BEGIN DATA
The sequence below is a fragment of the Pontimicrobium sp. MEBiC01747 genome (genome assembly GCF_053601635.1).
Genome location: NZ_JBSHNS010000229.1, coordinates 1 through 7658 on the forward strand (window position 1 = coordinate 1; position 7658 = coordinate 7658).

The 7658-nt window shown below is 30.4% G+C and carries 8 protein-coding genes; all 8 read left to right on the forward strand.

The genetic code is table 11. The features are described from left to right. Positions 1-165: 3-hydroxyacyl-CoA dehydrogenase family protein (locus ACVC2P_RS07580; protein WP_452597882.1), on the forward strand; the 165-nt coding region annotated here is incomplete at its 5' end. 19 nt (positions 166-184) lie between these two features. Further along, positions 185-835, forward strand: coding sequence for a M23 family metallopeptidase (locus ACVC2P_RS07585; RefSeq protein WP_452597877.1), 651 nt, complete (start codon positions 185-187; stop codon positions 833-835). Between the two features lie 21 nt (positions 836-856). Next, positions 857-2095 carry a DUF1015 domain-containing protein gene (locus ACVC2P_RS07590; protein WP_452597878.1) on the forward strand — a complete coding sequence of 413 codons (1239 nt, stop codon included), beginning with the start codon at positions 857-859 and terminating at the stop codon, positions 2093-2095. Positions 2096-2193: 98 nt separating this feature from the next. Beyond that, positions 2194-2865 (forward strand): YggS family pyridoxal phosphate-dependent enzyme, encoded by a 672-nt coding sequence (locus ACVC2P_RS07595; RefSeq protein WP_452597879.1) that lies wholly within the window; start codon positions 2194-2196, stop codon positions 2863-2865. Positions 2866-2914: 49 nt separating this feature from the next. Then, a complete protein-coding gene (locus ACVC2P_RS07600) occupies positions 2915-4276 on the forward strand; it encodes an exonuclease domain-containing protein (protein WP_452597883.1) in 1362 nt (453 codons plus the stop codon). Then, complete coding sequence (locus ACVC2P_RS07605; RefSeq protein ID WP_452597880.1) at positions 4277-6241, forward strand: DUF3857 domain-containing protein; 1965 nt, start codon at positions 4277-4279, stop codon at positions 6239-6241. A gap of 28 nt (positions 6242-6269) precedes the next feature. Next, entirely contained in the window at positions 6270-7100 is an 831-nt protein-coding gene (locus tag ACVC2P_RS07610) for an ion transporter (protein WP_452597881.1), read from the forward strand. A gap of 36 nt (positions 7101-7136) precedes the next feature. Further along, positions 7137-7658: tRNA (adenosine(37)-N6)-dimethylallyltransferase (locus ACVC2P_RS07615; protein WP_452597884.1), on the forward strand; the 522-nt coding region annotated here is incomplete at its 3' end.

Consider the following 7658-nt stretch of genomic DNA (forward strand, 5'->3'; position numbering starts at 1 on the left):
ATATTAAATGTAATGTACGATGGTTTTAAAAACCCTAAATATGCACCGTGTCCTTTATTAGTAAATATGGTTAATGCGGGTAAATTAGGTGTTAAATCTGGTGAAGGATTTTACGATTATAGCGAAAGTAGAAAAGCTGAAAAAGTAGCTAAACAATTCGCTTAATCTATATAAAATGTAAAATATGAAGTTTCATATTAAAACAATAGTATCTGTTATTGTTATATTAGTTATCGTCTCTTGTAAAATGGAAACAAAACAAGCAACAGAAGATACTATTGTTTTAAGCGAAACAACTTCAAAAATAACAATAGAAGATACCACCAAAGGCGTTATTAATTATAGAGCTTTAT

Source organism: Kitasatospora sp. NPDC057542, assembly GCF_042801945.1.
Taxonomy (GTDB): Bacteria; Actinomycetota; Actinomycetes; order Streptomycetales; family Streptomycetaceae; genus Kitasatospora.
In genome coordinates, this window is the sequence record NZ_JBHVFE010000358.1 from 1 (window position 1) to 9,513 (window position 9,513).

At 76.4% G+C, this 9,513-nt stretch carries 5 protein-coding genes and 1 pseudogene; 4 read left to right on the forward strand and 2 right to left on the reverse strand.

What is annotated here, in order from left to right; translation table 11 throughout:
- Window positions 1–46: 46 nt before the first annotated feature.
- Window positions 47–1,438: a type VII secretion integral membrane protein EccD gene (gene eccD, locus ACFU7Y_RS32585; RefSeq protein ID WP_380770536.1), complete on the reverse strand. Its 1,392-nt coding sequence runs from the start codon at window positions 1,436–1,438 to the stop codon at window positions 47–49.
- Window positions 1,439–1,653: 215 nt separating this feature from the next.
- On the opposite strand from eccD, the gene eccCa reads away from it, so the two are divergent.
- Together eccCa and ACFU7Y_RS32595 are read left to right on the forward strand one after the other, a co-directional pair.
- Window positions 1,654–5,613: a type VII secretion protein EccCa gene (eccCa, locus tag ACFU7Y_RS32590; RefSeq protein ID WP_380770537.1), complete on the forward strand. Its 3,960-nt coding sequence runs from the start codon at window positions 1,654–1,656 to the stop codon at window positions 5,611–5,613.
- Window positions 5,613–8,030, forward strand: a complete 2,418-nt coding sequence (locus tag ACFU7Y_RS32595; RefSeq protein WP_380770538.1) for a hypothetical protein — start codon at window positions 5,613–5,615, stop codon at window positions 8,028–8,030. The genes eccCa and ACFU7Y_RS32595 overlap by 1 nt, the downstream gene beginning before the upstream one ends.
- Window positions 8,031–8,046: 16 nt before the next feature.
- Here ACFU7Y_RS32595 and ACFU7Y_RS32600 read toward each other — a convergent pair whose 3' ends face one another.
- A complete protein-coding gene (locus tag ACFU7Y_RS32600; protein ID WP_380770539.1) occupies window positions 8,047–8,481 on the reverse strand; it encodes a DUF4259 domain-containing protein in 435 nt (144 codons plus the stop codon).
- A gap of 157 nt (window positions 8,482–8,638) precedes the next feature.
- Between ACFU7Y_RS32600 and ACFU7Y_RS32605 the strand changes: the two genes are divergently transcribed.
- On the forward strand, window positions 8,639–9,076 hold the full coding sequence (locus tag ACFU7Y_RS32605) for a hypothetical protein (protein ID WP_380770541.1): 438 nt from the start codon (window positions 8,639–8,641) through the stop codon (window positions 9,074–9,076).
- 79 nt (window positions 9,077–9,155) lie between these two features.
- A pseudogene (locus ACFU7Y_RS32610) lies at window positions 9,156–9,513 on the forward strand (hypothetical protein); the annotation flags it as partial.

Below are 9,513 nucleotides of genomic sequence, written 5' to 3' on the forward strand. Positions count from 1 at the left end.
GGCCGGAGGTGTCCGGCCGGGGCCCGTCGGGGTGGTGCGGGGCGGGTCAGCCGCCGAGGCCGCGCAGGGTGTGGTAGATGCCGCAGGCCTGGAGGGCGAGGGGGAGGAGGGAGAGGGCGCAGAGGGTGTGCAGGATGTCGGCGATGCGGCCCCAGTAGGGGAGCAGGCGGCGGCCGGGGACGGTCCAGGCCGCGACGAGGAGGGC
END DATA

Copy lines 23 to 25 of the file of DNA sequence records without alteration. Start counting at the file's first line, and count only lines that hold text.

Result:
- Between ACFU7Y_RS32600 and ACFU7Y_RS32605 the strand changes: the two genes are divergently transcribed.
- On the forward strand, window positions 8,639–9,076 hold the full coding sequence (locus tag ACFU7Y_RS32605) for a hypothetical protein (protein ID WP_380770541.1): 438 nt from the start codon (window positions 8,639–8,641) through the stop codon (window positions 9,074–9,076).
- 79 nt (window positions 9,077–9,155) lie between these two features.